England should have got a bigger lead than they did. That sounds a bit greedy with the score as it is, but the match really should not be close. England let India’s tail add a lot of runs and their own tail added almost exactly nothing. An appallingly bad run out of Matt Prior triggered a collapse of four wickets for just seven runs. The bowlers can be forgiven for that, they immediately went about proving just how hard it was to get in on that pitch, but it still looked quite sloppy from England. They ended up with a handy lead of 86, but a comparison of the scores when the fifth wickets fell in each innings shows a lead of 238 for England. Obviously in any pair of innings there will be some variation in the leads, but to let 156 runs slip at the end of the innings is too careless and is something that needs to be addressed particularly with respect to bowling sides out.

The lead was still enough to put scoreboard pressure on India though and although the certainly did not bat well in the second innings, the bowling of Swann and Panesar was something to behold. They were clearly superior to their Indian counterparts and the amount of help they got showed just how good Cook and Pietersen had batted. India will start tomorrow effectively 31-7 in their second innings. All of the batsmen who really caused problems in the first innings are already out and it is just the unlikely figure of Gambhir holding the innings together at all. India won’t need a big lead though to worry England. There have been 31 individual innings so far in the match, but only five of those have gone past thirty. It does appear to be easier going after that, three of those five are hundreds, but it is very clear that it is hard to get in and if India can make England chase more than a hundred then there will be a few nerves. That is still a big if at this point, but it is imperative that England don’t waste time tomorrow morning.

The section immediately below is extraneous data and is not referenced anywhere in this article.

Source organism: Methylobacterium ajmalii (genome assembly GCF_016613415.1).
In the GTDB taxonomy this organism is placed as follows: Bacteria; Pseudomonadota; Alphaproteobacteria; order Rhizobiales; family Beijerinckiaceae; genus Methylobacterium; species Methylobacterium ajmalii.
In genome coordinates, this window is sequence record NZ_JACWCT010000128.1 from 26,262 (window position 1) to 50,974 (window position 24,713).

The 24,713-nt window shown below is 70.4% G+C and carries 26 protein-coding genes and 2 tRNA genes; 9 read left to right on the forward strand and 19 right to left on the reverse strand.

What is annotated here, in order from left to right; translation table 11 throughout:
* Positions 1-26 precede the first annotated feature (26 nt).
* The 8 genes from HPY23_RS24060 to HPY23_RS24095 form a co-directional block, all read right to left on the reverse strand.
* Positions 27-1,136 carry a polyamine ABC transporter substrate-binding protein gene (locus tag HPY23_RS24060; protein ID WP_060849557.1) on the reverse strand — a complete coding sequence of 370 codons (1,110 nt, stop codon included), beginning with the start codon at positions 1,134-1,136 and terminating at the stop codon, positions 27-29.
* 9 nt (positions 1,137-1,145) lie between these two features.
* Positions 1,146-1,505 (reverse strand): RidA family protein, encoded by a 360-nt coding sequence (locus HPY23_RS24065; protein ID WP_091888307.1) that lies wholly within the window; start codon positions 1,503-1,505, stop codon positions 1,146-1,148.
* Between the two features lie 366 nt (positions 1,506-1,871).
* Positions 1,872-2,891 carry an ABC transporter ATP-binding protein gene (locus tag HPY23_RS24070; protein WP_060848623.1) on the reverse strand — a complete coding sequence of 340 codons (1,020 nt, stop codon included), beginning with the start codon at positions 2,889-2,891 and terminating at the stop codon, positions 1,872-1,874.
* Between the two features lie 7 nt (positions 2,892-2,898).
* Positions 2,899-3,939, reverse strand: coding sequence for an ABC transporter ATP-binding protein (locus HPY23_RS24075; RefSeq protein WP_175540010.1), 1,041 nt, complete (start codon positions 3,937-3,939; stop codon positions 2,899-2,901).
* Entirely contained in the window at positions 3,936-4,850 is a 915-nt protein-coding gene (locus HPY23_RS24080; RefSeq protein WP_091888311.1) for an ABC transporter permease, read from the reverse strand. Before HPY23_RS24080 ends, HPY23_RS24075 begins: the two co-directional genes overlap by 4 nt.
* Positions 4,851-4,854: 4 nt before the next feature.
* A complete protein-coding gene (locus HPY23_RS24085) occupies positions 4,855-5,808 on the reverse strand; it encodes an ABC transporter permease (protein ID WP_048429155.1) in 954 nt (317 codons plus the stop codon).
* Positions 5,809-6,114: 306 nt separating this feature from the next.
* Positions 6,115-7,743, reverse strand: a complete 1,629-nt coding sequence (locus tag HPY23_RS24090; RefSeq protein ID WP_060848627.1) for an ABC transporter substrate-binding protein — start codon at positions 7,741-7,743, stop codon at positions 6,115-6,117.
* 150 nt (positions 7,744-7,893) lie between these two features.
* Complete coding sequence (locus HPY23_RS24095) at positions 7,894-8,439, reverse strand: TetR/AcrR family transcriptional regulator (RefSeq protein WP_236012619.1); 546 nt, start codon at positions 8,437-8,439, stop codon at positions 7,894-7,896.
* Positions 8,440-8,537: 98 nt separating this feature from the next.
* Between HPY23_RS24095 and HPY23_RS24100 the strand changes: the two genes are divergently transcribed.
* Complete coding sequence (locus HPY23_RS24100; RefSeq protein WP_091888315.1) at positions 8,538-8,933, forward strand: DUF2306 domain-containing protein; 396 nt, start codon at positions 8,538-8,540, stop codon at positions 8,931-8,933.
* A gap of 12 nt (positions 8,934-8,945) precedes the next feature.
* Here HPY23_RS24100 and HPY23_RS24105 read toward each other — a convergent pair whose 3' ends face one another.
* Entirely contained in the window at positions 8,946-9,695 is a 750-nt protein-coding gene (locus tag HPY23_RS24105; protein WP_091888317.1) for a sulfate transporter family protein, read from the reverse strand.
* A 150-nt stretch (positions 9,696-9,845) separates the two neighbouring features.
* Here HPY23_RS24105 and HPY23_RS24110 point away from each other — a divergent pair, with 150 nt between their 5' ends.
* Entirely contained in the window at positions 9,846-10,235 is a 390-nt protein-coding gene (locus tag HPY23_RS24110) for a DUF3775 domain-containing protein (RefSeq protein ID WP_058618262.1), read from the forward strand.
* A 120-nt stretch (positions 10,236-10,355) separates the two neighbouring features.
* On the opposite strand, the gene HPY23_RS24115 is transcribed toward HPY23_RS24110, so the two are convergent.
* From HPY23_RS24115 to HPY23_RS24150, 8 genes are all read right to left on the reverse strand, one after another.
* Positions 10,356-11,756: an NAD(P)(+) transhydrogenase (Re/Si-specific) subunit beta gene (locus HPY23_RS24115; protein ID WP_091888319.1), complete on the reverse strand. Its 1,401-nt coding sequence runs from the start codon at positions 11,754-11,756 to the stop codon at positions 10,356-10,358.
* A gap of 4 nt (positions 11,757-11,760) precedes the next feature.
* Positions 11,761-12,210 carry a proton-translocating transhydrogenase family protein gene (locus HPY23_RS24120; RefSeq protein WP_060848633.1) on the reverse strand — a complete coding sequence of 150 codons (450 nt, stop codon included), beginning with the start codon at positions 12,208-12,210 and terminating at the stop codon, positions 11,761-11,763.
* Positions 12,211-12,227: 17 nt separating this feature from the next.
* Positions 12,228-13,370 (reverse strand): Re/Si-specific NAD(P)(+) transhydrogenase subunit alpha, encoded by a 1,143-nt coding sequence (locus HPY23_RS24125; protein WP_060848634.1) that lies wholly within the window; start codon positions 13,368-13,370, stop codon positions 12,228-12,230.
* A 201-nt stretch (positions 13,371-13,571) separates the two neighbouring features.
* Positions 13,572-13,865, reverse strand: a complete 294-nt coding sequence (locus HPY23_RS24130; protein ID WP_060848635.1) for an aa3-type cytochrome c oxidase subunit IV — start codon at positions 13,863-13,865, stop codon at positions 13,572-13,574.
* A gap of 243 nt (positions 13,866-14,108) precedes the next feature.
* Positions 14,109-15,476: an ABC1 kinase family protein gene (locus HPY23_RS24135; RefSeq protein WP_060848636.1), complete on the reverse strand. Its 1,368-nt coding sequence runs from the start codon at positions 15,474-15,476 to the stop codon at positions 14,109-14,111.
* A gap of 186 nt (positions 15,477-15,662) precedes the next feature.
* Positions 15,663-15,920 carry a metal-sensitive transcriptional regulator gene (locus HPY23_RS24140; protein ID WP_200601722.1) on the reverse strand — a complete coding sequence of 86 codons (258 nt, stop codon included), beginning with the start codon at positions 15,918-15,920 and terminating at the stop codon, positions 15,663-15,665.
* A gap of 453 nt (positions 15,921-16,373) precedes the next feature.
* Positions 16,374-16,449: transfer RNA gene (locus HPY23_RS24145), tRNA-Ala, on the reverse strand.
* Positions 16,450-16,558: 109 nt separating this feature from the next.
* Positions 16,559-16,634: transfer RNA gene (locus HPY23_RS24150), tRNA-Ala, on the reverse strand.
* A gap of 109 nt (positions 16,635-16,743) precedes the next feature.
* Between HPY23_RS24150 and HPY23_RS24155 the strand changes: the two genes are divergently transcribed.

2 thoughts on “Mumbai Test, day three: India 117-7

  1. Agree about the whole Bairstow catch – those trying to drum it up as a controversy are ignoring a wonderful day’s cricket and looking to try and create a bit of needle where there is none. I’d suggest a copy of the Laws of the Game for both Gambhir and Bairstow for Christmas. England shouldn’t have asked for him to be re-instated however, and Dhoni was right to decline. Prior’s run out was actually highly annoying – he has a habit of needlessly running himself out in the search for quick runs, either in a situation where England are looking to declare or when batting with the tail (the Lord’s test against South Africa springs to mind – there’s only so many times you can pass it off as ‘selfless’ before it starts being reckless). It’s something that has to rectified as he was looking relatively comfortable, and an extra 20 runs or so would have me sleeping less nervously this evening!


    1. I agree completely about Prior; they actually had a stat on the radio that Prior has been run out in almost ten per cent of all his dismissals which was second highest amongst current players. If England did ask Dhoni to reinstate Bairstow (and I believe that it was actually the umpires who asked, not England, but I am not sure) then it was a bit weird, but nothing too bad. I got the impression that there was a lot of confusion about how the laws applied to the reinstatement and that no one was really sure until a bit later. Either way though Dhoni was indeed quite right to decline.